Ear wax removal processes - What's the best way to remove your excess wax?
Oct 13, 2015
The answer to hearing loss isn’t always a hearing aid. In fact, it can sometimes be a lot simpler than that. A hearing test will determine the cause of your hearing problems, and how severe they are. If it’s determined you have sensorineural hearing loss, this is due to small hair-like cells in your inner ear becoming damaged. This is irreversible, and a hearing instrument is the only option to help you with your hearing.
However, if it’s determined you gave conductive hearing loss, then it’s possible for your hearing to be completely resolved. Conductive hearing loss is caused by sounds being blocked from passing into your inner ear, and the blockage is usually in the form of excessive ear wax.
So how can this problem be resolved?
There are two main ear wax removal processes that can deal with the problem, with the main one being ear irrigation.
Ear irrigation is a simple process, in which warm water is inserted into the ear canal, in an effort to flush out the offending ear wax. At House of Hearing, the procedure can either be carried out by appointment at one of the four centres across Scotland, or at your own house. To make the process even easier, it’s recommended that before the appointment takes place, you add a few drops of either olive oil or ear wax softener to your ear canal. This helps to soften the wax, making it easier to remove during the irrigation process.
Although irrigation is a quick and simple process, that can be a huge benefit to those with conductive hearing loss, it isn’t suitable for everyone. So who can’t use the ear irrigation method? Well, if you suffer from other certain pre-existing ear conditions, it may be a problem. If you have a perforated eardrum, or suffer from glue ear, ear irrigation isn’t suitable for you.
But that doesn’t mean your excess ear wax can no longer be removed. Instead, it’s recommended you try an alternative process – microsuction.
Rather than using water, microsuction uses air, with a small suction tube being inserted into your ear canal. Using gentle air suction, the ear wax is removed from your ear as part of the very safe and precise procedure. At House of Hearing, this process is only available at our Edinburgh centre, where it is carried out by our qualified nurses. As with the irrigation process, it is recommended that you help to soften your ear wax ahead of your appointment, using either ear wax softener or a few drops of olive oil. This means the procedure can be carried out in less time, helping us to restore your hearing as quick as possible.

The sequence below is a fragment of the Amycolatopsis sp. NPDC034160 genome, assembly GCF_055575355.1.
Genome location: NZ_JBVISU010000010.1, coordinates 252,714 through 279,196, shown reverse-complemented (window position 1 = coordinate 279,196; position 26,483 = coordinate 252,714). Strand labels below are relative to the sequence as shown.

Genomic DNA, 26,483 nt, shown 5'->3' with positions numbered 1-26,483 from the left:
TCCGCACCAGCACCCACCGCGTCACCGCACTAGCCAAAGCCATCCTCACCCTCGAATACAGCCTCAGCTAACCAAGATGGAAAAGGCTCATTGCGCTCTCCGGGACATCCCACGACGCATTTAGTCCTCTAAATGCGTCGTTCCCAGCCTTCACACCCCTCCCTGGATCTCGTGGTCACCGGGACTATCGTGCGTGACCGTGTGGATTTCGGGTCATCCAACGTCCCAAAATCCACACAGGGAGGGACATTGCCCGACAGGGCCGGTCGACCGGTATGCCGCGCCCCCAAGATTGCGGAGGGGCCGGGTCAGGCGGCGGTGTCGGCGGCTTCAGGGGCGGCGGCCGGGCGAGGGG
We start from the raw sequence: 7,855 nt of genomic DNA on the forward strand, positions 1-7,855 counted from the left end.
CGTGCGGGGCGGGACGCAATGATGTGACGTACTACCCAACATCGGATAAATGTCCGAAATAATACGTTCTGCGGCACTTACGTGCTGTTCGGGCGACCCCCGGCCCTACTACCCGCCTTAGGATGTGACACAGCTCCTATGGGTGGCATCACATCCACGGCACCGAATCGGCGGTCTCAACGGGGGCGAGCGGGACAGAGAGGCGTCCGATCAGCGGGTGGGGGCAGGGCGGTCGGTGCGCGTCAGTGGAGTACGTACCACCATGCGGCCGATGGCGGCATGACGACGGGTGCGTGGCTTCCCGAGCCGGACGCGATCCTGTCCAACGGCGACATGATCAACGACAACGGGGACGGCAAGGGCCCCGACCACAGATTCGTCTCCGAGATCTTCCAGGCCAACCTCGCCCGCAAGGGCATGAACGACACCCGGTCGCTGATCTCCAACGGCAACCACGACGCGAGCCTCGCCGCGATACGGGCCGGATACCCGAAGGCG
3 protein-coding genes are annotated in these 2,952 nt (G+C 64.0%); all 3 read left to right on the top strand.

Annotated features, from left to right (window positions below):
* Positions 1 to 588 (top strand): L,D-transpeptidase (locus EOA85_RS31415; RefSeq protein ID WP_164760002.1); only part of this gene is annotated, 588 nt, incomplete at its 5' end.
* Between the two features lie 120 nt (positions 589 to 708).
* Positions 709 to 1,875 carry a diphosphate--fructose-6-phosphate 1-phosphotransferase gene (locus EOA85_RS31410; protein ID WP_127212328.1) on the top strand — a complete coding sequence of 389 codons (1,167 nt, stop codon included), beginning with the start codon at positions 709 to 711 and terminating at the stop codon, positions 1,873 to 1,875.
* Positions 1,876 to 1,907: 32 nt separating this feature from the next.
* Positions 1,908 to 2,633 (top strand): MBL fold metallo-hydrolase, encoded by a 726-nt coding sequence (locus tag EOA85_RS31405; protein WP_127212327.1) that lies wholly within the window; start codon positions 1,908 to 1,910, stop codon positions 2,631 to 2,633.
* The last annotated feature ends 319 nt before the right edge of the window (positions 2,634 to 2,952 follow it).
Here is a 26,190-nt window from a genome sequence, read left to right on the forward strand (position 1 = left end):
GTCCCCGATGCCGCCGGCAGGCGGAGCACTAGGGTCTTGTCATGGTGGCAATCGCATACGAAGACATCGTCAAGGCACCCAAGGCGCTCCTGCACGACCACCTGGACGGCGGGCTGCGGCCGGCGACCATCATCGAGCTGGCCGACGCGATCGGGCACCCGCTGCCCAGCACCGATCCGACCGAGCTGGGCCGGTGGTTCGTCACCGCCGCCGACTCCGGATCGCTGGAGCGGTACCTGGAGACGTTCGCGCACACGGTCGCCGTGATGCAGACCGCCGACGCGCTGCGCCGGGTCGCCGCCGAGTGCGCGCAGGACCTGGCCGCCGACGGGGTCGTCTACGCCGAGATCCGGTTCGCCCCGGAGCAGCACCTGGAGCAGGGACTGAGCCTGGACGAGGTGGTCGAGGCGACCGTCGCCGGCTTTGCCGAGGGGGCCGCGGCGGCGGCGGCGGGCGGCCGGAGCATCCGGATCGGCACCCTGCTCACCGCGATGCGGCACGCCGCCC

So, do you feel you may need our help with ear wax removal? You may need a process carried out for a number of reasons – your hearing may have dulled, you may me experiencing some discomfort in your ears, or your tinnitus could be getting worse. Or, if you wear a hearing aid, there’s a chance your excess ear wax is deteriorating its sound quality, producing feedback and reducing the longevity of your hearing instrument.
So how do you go about getting a process carried out? You can contact us on 0131 220 1220 or fill out this form to request an appointment. As previously mentioned, ear irrigation can be done from the comfort of your own home, or at one of our four centres. We have a centres on Stafford Street in Edinburgh, Bank Street in Galashiels, South Methven Street in Perth, and Argyle Street in St Andrews. Before booking, it may be useful to have a consultation with us, so it can be determined what course of treatment would be the best for you to take.
Edinburgh & St Andrews clinics open on reduced hours
We are delighted to offer a full audiology service, including hearing health assessments, all types of hearing aid repairs and the only private ENT nurse-led wax removal service in the country, on reduced hours from our Edinburgh, St Andrews and Morpeth clinics. Simply call us on 0131 220 1220 to book your appointment. Please note that you must call first to book an appointment.
All appointments at House of Hearing are carried out in accordance with current government guidelines, as well as adhering to the up-to-date Covid-19 clinical guidance, issued by the regulators and professional bodies for ENT and Audiology care services.